Crazy Love Facts

Got from msn check it out ppl !!!

Should you wed the first person you fall for?
How many people should you wine and dine before you can feel confident enough to say you’ve met your one and only? Believe it or not, mathematics has the answer: A dozen. “Check out and reject 12 people, then pick the next best that comes along, and you’re likely to have a very good match on your hands,” says Clio Cresswell, a mathematician and author of Mathematics and Sex. That’s because when it comes to decision-making, formulas reveal that your chances of picking the right answer improve as you expose yourself to more options. But there does come a point when you are over-researching: If you date and reject 30 or more potential mates, “you've probably met someone that you could possibly have been more than happy with, and passed them over,’ notes Cresswell.

Is it lust or love?
If you’re swooning over your new sweetie, you may think you’re deeply in love. Friends, however, may say, “You’re just in lust.” Who’s right? Researchers have recently found evidence that people can distinguish between true romance and plain old sexual attraction. For the study, scientists performed MRIs on men and women as they looked upon photos of the person they were in love with and photos of acquaintances (both attractive and less attractive ones). The results showed that the two sets of photos affected the brain very differently: Photos of loved ones triggered more activity on the right side of the brain (an area associated with romantic emotions) than did the other photos; photos of extremely attractive people triggered more activity on the left side of the brain (a hotbed for sexual urges) than did the photos of subjects’ beloveds.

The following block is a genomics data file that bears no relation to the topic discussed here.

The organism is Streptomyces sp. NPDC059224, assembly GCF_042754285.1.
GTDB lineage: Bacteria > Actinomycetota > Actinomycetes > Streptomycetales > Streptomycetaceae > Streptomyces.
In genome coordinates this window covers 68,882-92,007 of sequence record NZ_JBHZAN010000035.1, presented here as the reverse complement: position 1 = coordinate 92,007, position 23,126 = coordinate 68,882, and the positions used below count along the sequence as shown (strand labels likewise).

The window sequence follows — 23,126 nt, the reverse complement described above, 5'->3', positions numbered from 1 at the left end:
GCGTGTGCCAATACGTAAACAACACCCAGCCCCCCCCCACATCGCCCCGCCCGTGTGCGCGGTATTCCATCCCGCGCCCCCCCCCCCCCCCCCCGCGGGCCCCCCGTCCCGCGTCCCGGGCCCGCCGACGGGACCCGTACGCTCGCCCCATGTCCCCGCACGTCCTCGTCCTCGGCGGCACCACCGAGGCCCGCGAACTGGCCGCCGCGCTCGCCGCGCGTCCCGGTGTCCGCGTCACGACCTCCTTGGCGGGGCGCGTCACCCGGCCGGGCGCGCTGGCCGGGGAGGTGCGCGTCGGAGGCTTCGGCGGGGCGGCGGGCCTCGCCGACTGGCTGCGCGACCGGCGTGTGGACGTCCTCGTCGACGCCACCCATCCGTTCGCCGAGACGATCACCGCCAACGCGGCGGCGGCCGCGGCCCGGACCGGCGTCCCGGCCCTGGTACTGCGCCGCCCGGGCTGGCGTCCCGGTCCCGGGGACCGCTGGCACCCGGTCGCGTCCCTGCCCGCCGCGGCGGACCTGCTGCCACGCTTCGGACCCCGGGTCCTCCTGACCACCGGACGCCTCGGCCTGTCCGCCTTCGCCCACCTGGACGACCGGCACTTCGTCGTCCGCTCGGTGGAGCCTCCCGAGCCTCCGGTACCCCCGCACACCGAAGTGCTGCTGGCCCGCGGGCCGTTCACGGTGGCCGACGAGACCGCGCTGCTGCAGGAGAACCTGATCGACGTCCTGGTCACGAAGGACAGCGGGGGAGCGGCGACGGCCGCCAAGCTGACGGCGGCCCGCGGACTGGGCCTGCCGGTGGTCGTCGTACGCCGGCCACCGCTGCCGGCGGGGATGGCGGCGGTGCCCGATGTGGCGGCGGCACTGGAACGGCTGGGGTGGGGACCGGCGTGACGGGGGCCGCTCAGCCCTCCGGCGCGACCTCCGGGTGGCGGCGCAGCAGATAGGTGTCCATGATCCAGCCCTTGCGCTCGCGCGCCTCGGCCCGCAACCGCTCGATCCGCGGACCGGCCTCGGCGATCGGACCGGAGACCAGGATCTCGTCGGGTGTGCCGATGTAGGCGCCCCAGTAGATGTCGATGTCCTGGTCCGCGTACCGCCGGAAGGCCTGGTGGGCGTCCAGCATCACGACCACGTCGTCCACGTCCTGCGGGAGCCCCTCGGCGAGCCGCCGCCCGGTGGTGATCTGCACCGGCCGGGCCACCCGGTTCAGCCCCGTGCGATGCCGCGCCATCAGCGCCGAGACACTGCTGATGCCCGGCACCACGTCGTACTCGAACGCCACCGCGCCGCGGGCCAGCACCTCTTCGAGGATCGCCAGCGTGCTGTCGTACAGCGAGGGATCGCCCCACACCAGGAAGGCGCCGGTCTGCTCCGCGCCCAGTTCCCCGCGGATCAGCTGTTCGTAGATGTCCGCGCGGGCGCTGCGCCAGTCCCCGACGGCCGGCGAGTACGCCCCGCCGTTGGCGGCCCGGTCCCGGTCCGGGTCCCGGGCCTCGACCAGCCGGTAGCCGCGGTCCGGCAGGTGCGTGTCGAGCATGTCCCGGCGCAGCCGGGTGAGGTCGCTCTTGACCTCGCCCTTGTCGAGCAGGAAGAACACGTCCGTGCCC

And your soul mate’s name is…
Would you choose a romantic partner because his or her name sounds like yours or because you share the same initials? Scoff all you like, but a new study suggests people do just that. When a team of researchers led by John T. Jones, Ph.D., of the United States Military Academy checked out marriage records stretching back to the 1800s, they found a significant number of couples in which the woman’s maiden name began with the same letter as the man’s surname. To further test the research, the team conducted an experiment in which male college students were first asked to write about a flaw of theirs (we’ll explain why in a minute). Then they were asked to evaluate women’s personal ads in which the full first name and first three letters of their last name were listed. Subjects, it turns out, were especially drawn to profiles in which the names resembled their own.

add to saved by 0 users


Creative Commons License
Building My Brand by Chamindra Hettitantirige is licensed under a Creative Commons Attribution-NoDerivs 3.0 Unported License.
Based on a work at
Permissions beyond the scope of this license may be available at